Apart from Natalia Taubina, the discussion was attended by Konstantin Baranov (International Youth Human Rights Movement, Russia), Stefan Melle (German-Russian Exchange, member of the Steering Committee of the EU-Russia Civil Society Forum, Germany), and human rights defender Andrei Yurov (Russia). Moderator of the discussion was Simon Papuashvili (International Partnership for Human Rights, member of the Steering Committee of the EU-Russia Civil Society Forum, Belgium).

Speakers reported on the enforcement of laws on "foreign agents" and "undesirable organisations" as well as on how these practices affect both persecuted organisations and the state of the civil society in general. Besides, they drew attention to other forms of pressure on civic activists, particularly through application of articles of criminal and administrative law as well as direct physical assaults.  A separate topic was negative impact of those laws on  cooperation opportunities with civil societies from the EU countries. Finally, a representative from Kyrgyzstan expressed his concern on influence of Russian circumstances on neighbouring states, particularly attempts to adopt a "foreign agents" law in his country - an exact copy of the Russian legislation act.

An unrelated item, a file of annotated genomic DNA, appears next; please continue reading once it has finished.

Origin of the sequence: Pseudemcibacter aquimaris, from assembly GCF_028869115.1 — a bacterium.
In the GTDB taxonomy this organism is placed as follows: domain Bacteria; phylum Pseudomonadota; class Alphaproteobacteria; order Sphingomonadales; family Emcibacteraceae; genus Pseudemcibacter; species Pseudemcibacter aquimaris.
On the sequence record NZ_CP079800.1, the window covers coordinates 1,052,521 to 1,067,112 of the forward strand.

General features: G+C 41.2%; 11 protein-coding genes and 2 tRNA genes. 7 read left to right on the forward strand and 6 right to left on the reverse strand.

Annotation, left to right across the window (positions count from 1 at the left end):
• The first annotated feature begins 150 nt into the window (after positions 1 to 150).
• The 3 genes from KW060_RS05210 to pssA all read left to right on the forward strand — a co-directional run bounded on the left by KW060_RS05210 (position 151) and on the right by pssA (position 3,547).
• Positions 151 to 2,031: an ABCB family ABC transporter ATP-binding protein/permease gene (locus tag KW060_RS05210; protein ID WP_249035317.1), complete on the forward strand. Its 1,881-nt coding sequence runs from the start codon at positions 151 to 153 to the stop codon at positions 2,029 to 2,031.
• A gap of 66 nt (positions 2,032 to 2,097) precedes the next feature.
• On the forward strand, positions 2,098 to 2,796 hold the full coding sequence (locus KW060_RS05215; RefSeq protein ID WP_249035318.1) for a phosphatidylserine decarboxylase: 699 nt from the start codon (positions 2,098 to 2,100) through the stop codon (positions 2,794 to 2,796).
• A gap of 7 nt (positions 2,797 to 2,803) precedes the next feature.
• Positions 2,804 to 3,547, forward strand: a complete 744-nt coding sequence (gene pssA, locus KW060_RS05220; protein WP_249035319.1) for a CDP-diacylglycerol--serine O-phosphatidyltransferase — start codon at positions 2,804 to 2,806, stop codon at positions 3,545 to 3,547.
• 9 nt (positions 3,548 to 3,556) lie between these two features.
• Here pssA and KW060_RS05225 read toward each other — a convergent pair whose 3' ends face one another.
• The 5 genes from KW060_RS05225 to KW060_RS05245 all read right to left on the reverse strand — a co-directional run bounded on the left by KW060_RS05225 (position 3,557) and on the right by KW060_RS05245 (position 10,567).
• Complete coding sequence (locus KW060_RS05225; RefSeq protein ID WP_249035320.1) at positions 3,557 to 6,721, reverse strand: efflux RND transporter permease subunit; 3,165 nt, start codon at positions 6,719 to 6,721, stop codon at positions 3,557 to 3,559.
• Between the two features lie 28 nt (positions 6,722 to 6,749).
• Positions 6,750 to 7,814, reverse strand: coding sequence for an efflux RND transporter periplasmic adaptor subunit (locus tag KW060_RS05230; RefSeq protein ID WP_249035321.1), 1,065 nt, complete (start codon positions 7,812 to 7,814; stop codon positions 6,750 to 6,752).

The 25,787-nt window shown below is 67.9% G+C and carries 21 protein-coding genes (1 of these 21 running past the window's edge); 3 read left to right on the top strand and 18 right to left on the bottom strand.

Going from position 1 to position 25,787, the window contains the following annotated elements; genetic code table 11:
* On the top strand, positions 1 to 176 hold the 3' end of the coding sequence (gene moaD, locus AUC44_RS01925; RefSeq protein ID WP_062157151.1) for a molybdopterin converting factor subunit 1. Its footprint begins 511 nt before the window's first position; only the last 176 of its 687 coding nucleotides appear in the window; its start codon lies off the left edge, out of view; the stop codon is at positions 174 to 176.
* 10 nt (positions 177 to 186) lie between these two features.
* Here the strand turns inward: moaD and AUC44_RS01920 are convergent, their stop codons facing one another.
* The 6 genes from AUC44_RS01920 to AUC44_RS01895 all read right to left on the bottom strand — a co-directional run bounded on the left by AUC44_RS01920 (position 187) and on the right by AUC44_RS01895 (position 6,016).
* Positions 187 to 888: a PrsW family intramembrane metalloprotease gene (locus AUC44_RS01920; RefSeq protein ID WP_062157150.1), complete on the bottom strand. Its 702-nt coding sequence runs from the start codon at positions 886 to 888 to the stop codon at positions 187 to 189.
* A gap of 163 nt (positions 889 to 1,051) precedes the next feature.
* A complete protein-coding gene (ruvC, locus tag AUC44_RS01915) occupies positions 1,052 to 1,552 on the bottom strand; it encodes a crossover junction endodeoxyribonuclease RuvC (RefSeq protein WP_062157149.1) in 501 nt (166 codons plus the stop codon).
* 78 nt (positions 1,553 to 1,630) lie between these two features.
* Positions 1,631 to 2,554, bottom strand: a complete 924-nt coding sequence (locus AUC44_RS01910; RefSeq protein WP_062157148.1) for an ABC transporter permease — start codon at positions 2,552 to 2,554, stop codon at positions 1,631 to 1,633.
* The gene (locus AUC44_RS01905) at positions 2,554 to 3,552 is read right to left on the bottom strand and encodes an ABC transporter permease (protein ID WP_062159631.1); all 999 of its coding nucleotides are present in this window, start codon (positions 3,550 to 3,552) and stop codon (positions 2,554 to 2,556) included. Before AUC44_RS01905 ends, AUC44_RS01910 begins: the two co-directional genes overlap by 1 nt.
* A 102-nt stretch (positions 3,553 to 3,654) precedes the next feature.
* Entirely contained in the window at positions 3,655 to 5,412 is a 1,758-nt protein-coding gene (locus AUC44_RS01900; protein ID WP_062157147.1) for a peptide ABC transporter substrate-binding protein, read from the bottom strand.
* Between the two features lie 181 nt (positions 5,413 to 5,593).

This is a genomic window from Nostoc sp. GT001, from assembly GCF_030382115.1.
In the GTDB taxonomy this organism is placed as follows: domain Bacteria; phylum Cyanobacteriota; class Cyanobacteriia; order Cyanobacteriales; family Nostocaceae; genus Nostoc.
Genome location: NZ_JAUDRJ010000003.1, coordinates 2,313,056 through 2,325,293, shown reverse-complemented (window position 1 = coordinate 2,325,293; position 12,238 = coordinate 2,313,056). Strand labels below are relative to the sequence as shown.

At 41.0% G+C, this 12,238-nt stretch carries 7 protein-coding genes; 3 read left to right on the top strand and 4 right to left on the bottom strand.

After the remarks by the speakers, representatives of civil societies from different countries and OSCE delegations joined in the lively discussion.


Report on the state of the civil society in the Russian Federation is available here.

STEERING COMMITTEE

Statement "A Solution for the Refugee Crisis Should Be Sought on Both Governmental and Non-Governmental Level"

Photo by Peter Tkac